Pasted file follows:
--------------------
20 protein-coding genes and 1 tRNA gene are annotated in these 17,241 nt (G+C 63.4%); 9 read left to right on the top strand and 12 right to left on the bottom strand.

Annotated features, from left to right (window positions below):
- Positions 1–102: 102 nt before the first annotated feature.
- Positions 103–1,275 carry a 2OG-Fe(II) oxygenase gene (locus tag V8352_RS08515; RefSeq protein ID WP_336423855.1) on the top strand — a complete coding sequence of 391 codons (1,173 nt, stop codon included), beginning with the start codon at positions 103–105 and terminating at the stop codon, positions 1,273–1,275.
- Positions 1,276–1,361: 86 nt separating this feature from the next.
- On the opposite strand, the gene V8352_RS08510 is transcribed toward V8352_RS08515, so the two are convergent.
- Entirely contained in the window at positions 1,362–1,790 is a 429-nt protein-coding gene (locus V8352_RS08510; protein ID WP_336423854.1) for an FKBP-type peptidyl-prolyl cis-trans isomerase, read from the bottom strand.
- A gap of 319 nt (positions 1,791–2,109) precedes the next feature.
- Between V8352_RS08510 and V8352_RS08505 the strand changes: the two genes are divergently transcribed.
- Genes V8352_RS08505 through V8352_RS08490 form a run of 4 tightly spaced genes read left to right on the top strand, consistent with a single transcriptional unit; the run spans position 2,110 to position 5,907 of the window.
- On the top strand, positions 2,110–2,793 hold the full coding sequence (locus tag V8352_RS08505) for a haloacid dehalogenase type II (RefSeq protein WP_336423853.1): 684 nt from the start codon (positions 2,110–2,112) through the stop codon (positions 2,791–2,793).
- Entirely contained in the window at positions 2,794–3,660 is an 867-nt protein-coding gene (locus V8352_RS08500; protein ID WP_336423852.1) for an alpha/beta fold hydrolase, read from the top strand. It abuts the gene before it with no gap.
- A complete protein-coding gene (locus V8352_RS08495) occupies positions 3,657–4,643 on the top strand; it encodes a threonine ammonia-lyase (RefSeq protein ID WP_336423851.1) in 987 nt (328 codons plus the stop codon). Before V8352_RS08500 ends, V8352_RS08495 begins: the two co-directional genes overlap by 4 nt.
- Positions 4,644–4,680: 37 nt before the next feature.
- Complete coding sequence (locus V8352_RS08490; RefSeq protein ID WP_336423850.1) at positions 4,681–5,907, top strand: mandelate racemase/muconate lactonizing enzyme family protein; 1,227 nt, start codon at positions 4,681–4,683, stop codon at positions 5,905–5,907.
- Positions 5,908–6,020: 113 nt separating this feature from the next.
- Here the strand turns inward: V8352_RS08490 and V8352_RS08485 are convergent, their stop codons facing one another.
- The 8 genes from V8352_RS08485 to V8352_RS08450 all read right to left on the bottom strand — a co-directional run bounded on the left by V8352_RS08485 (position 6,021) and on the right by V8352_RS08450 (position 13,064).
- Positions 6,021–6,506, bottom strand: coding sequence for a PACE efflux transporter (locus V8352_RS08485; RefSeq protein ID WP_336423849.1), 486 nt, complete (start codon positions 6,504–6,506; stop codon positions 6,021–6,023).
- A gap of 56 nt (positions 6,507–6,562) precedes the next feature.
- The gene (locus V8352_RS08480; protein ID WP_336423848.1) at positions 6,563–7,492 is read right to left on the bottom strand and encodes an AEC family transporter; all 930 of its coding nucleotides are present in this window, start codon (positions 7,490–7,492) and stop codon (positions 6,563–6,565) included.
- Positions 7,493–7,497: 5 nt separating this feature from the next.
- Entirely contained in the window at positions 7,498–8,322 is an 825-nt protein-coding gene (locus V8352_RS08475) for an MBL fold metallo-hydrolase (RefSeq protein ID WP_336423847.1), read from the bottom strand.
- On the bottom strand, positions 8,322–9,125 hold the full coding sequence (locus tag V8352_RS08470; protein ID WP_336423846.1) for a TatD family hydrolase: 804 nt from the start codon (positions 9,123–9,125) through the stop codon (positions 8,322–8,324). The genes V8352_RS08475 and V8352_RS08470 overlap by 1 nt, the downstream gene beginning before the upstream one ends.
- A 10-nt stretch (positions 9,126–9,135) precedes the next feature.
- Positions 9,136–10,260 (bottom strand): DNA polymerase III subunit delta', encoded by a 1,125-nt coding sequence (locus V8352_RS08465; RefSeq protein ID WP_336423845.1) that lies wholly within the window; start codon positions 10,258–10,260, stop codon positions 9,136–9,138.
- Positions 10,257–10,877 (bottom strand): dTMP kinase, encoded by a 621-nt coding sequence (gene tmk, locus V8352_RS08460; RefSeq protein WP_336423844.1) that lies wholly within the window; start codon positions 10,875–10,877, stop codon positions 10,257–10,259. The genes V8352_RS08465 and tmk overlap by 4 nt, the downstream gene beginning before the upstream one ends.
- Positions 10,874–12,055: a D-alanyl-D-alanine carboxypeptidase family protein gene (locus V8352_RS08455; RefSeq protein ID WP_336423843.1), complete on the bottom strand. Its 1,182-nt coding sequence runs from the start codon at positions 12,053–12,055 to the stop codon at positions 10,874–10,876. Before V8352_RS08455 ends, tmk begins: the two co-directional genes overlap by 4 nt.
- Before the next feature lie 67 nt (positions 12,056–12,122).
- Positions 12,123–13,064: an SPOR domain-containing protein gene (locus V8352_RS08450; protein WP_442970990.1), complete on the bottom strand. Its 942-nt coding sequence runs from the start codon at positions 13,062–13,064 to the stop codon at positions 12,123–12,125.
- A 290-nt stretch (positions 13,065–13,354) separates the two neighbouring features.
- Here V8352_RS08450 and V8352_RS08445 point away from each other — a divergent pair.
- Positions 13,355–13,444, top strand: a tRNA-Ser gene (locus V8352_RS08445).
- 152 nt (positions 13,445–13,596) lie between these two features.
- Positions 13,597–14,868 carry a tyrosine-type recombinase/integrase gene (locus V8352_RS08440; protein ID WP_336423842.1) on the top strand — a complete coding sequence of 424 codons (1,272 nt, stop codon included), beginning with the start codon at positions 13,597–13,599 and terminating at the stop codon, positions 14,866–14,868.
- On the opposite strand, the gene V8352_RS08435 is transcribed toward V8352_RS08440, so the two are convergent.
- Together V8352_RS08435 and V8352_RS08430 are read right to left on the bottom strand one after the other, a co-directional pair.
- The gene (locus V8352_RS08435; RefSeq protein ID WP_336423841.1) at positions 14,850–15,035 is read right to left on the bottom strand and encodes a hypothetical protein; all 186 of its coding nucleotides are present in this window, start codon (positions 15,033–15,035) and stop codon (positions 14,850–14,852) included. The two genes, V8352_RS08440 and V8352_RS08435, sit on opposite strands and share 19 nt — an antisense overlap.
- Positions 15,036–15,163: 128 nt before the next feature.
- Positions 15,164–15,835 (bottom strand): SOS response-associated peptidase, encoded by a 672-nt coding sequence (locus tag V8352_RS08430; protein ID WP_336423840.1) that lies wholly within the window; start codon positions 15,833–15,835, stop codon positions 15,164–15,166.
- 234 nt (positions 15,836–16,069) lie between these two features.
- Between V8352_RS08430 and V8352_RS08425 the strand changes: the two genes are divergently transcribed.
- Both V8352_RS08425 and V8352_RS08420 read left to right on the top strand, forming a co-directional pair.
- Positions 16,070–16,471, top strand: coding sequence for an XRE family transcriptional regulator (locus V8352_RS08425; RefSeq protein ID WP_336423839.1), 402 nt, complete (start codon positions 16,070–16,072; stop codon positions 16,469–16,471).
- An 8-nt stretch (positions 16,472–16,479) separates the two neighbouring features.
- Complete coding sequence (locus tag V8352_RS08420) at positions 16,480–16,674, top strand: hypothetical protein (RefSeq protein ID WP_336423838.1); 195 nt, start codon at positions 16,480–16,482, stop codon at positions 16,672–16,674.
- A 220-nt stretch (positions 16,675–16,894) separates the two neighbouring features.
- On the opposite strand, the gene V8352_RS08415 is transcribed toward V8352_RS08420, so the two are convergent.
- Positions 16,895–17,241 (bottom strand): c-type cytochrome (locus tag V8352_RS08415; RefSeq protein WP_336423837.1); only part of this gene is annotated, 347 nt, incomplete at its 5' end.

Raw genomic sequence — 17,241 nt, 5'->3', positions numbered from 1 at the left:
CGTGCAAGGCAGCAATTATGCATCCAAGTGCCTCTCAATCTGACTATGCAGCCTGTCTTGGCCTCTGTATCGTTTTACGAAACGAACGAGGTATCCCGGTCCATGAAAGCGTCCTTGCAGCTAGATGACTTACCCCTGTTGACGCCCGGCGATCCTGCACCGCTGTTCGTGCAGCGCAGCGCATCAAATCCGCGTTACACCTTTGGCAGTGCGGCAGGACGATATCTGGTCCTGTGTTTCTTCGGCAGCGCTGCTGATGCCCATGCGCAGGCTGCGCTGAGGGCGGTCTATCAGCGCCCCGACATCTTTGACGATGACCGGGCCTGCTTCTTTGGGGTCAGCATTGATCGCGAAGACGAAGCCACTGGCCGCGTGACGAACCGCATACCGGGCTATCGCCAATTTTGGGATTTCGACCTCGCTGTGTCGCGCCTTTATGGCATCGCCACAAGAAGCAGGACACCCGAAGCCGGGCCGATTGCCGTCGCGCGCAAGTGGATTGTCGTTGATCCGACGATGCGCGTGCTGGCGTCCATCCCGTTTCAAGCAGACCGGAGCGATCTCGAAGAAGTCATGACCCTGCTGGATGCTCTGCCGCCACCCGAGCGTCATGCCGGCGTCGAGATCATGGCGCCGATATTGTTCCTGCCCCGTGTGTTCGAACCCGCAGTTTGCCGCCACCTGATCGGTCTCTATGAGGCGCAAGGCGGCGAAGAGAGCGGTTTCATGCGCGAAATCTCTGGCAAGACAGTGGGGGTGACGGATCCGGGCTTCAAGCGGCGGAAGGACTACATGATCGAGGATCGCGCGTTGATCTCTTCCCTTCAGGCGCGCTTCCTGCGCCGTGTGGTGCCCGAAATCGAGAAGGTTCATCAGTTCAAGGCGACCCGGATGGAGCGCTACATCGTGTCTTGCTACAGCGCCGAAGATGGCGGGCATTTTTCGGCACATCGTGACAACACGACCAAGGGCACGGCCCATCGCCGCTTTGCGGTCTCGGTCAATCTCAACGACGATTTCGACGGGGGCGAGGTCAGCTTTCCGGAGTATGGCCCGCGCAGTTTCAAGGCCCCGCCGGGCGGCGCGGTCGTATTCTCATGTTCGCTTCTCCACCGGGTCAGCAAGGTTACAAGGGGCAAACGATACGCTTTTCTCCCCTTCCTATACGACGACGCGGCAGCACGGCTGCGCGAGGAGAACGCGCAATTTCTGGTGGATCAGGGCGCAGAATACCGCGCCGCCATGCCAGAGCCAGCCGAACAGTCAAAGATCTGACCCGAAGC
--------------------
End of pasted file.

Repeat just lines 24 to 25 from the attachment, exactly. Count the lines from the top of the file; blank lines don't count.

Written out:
- On the bottom strand, positions 8,322–9,125 hold the full coding sequence (locus tag V8352_RS08470; protein ID WP_336423846.1) for a TatD family hydrolase: 804 nt from the start codon (positions 9,123–9,125) through the stop codon (positions 8,322–8,324). The genes V8352_RS08475 and V8352_RS08470 overlap by 1 nt, the downstream gene beginning before the upstream one ends.
- A 10-nt stretch (positions 9,126–9,135) precedes the next feature.